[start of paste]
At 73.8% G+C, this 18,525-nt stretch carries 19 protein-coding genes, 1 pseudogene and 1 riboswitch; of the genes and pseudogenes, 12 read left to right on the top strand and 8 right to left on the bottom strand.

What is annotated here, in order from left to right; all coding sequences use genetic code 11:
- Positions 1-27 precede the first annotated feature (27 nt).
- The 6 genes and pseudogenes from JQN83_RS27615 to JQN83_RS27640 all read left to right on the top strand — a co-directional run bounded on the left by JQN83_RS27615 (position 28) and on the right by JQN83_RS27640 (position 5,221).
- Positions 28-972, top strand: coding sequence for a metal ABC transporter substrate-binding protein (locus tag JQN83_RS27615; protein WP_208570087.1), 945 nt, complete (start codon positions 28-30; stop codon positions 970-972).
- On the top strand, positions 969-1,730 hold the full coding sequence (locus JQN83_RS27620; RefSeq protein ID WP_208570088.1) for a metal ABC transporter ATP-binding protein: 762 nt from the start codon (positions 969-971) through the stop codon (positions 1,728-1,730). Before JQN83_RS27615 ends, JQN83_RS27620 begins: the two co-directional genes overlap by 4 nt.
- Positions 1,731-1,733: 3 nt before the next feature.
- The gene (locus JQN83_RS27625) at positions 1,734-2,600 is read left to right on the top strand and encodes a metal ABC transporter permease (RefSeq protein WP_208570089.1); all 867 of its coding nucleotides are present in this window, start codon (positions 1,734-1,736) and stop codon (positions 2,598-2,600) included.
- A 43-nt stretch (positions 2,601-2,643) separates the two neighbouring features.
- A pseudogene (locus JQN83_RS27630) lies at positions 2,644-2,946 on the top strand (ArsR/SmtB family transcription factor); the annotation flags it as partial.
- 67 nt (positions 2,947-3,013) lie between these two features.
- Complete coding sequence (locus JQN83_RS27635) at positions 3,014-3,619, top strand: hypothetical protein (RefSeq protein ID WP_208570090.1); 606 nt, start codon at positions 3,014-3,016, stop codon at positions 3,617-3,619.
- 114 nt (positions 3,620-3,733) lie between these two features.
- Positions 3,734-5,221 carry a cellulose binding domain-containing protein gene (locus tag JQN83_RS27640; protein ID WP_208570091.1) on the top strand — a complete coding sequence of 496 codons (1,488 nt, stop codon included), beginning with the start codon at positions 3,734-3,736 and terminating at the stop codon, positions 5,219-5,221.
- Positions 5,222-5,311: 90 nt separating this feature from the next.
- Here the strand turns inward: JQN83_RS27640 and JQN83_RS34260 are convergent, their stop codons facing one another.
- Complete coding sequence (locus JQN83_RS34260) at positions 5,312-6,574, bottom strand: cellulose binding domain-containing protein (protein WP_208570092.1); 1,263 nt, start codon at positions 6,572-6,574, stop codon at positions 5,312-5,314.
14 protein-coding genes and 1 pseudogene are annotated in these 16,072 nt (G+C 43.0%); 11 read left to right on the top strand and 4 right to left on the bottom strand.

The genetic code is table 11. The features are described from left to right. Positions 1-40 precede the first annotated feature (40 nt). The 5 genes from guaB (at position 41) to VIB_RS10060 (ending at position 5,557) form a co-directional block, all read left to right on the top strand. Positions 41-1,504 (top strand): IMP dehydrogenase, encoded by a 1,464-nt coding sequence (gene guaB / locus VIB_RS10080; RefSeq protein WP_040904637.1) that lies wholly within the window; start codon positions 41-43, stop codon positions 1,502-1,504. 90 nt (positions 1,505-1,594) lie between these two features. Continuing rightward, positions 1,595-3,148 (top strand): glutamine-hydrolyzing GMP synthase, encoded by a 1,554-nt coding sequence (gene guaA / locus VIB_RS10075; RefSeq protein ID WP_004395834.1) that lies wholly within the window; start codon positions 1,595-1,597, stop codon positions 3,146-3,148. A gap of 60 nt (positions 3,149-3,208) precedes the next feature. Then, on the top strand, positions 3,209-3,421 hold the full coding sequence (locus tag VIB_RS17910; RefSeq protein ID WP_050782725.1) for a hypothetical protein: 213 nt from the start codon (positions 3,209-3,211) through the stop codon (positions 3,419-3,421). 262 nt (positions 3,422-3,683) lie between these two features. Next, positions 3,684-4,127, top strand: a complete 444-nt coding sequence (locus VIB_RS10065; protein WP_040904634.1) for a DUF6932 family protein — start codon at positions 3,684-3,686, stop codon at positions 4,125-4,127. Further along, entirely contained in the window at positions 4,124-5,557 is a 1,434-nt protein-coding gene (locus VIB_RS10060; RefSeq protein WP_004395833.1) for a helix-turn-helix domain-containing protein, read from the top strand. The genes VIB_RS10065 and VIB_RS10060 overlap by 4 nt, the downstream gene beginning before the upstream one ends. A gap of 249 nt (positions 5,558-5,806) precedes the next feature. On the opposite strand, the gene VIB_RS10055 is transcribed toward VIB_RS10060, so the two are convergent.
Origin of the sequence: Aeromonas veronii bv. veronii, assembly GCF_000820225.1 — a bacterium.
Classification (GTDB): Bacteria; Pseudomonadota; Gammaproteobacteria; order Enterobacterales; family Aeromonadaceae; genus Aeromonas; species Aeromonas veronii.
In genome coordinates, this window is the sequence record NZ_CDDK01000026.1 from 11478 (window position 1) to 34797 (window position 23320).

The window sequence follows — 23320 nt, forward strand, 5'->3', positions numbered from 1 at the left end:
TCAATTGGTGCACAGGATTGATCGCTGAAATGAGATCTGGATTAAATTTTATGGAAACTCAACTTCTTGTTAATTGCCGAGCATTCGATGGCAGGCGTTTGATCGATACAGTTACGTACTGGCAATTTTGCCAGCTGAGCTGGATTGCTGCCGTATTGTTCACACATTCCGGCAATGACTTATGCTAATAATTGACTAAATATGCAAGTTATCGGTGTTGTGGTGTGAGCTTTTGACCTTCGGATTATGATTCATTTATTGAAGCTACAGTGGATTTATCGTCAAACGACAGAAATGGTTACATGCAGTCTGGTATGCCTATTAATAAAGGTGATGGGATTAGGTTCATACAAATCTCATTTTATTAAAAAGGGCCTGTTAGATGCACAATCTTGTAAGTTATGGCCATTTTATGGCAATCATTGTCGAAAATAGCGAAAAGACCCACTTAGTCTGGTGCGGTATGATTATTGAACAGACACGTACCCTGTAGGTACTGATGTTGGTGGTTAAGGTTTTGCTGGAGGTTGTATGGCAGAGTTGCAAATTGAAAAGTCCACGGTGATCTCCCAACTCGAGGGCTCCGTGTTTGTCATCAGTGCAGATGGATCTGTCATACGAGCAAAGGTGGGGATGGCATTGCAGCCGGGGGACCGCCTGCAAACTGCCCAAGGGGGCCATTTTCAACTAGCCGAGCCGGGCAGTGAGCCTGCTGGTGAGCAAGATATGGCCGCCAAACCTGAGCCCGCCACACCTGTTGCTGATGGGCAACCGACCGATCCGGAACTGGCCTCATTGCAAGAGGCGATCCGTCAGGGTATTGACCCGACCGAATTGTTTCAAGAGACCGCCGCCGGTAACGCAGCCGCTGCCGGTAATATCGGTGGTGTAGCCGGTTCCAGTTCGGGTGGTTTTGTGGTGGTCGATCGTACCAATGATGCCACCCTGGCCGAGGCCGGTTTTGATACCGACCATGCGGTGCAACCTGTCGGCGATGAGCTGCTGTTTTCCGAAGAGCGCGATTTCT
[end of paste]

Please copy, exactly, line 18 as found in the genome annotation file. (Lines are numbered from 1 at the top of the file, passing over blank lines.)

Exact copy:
14 protein-coding genes and 1 pseudogene are annotated in these 16,072 nt (G+C 43.0%); 11 read left to right on the top strand and 4 right to left on the bottom strand.